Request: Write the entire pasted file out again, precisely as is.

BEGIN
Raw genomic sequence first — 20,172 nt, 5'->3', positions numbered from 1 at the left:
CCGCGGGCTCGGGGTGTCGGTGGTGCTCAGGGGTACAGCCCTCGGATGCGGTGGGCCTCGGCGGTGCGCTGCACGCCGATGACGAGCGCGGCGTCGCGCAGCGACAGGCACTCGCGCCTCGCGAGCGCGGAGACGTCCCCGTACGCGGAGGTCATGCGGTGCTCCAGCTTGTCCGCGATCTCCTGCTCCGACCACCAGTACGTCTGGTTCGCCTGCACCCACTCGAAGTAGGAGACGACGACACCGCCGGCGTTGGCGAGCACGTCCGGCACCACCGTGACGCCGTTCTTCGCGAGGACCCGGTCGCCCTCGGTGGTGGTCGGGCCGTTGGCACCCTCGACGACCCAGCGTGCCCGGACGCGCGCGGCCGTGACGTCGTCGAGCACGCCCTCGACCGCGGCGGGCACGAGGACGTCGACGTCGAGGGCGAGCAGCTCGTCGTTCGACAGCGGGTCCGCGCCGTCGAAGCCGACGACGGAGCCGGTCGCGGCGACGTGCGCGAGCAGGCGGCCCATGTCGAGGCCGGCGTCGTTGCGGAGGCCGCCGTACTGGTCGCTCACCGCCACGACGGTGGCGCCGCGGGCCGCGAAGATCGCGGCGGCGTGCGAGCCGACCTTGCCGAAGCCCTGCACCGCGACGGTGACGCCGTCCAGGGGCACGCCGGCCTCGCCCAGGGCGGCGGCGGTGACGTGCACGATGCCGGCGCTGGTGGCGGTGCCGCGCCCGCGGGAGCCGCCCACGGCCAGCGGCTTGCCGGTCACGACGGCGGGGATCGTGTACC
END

Raw genomic sequence first — 20,172 nt, 5'->3', positions numbered from 1 at the left:
CCGCGGGCTCGGGGTGTCGGTGGTGCTCAGGGGTACAGCCCTCGGATGCGGTGGGCCTCGGCGGTGCGCTGCACGCCGATGACGAGCGCGGCGTCGCGCAGCGACAGGCACTCGCGCCTCGCGAGCGCGGAGACGTCCCCGTACGCGGAGGTCATGCGGTGCTCCAGCTTGTCCGCGATCTCCTGCTCCGACCACCAGTACGTCTGGTTCGCCTGCACCCACTCGAAGTAGGAGACGACGACACCGCCGGCGTTGGCGAGCACGTCCGGCACCACCGTGACGCCGTTCTTCGCGAGGACCCGGTCGCCCTCGGTGGTGGTCGGGCCGTTGGCACCCTCGACGACCCAGCGTGCCCGGACGCGCGCGGCCGTGACGTCGTCGAGCACGCCCTCGACCGCGGCGGGCACGAGGACGTCGACGTCGAGGGCGAGCAGCTCGTCGTTCGACAGCGGGTCCGCGCCGTCGAAGCCGACGACGGAGCCGGTCGCGGCGACGTGCGCGAGCAGGCGGCCCATGTCGAGGCCGGCGTCGTTGCGGAGGCCGCCGTACTGGTCGCTCACCGCCACGACGGTGGCGCCGCGGGCCGCGAAGATCGCGGCGGCGTGCGAGCCGACCTTGCCGAAGCCCTGCACCGCGACGGTGACGCCGTCCAGGGGCACGCCGGCCTCGCCCAGGGCGGCGGCGGTGACGTGCACGATGCCGGCGCTGGTGGCGGTGCCGCGCCCGCGGGAGCCGCCCACGGCCAGCGGCTTGCCGGTCACGACGGCGGGGATCGTGTACC